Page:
The Big 12 Conference has sent ESPN a letter demanding the network refrain from communicating with its current membership or with other Football Bowl Subdivision leagues regarding its member schools, in the latest turn in the expansion drama kicked off by Texas and Oklahoma’s projected departure for the SEC.
According to Yahoo Sports, which first reported the contents of the letter, Big 12 Commissioner Bob Bowlsby requested ESPN refrain from “all actions that may harm the conference and its members and that it not communicate with the Big 12 Conference’s existing members or any NCAA conference regarding the Big 12 conference’s members, possible conference realignment or potential financial incentive or outcomes related to possible conference realignment.”
In addition, the letter accuses ESPN of having been “actively engaged in discussions with at least one other conference regarding that conference inducing additional members of the Big 12 Conference to leave the Big 12 Conference.”
Those actions “are an apparent attempt to interfere with and to induce our members to breach these contractual obligations to the Conference and to encourage further conference realignment for the financial benefit of ESPN,” Bowlsby wrote.
The letter concludes by asking ESPN to respond with “written assurances that all such actions will immediately cease and desist” by noon CT on Friday.
In a statement to USA TODAY Sports, ESPN said “the claims have no merit.”
The network was not involved in Texas or Oklahoma contacting the SEC about possible inclusion, according to a person familiar with the rights deal. The person was granted anonymity because they are not authorized to speak publicly about the matter.
In directing its attention on the network, the Big 12 is taking aim at the largest power broker in college sports. ESPN owns broadcast deals with each of the Power Five leagues and rights to nearly every bowl game and the entirety of the College Football Playoff.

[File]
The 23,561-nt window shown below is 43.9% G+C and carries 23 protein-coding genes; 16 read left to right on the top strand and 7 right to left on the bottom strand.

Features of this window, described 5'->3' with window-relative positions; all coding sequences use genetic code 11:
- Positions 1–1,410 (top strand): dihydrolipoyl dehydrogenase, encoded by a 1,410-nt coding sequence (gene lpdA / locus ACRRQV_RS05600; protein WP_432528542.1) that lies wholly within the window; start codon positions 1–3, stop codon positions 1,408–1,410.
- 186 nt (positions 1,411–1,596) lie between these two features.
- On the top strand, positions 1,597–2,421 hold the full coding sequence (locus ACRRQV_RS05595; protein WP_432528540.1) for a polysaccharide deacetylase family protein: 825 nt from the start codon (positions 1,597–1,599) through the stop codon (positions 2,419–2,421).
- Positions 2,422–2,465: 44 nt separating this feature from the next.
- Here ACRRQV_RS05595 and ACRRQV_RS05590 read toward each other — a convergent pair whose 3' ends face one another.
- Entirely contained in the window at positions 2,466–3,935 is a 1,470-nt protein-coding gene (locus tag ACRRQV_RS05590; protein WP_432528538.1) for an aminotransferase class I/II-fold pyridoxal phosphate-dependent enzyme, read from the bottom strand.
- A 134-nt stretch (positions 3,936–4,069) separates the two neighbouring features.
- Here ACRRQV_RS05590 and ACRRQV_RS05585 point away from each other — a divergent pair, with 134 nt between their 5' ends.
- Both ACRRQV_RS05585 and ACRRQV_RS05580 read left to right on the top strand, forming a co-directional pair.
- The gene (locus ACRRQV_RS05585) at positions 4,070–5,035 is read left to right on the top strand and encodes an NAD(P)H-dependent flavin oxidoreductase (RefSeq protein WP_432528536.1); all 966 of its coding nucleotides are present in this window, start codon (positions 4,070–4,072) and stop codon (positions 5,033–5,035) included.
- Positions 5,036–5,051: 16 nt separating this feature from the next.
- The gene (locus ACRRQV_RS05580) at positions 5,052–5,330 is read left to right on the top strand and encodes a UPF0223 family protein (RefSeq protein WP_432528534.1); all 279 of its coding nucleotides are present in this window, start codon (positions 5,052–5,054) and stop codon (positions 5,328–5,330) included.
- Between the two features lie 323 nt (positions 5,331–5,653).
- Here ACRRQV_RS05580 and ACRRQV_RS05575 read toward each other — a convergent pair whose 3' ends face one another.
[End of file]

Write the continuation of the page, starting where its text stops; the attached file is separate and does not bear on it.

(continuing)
The Big 12 is nearing the end of a 13-year agreement with ESPN and Fox, which is set to expire in 2025.
“This is putting ESPN on notice that (the Big 12) may sue ESPN at some point in the future if Oklahoma and Texas leave the Big 12 before the grant of rights expires,” said Mit Winter, a lawyer who has served as outside counsel to college athletic conferences.
“Threatening to sue ESPN is going to sour the relationship between the Big 12 and ESPN if the Big 12 continues to exist. I assume ESPN is not going to be happy about receiving that kind of letter.”
This will likely ultimately comes down to “how much the Big 12 is willing to settle or whether it’s going to draw a line in the sand,” Winter said. “There are some issues with suing UT or OU because of sovereign immunity. It’s hard to sue a state entity.”
The letter reflects the new reality for the conference, which is set to lose its two national brands. The only paths at hand for the Big 12 are to maintain an eight-team roster or expand, with both options requiring that potential expansion fodder such as Kansas and West Virginia remain members of the conference rather than join the Big Ten or ACC.
ESPN agreed to a deal late last year with the SEC, ending that league’s longstanding relationship with CBS via a 10-year deal worth roughly $300 million annually with a scheduled effective date of 2024. With the Sooners and Longhorns in the fold, SEC revenue could reach upwards of $1.3 billion during the 2024-25 fiscal year, according to research conducted by USA TODAY Sports.
The league’s forceful response to this month’s expansion news comes days after the Longhorns and Sooners officially informed the Big 12 of its plans not to join the conference’s next grants of media rights agreement, which would begin in 2025.
That statement was followed by an official request to join the SEC signed by the Oklahoma and Texas university presidents, which drew the SEC’s first public acknowledgment of the mutual interest between the nation’s strongest conference and two of college football’s historic powers.
This article originally appeared on USA TODAY: Big 12 sends ESPN cease and desist letter in latest expansion drama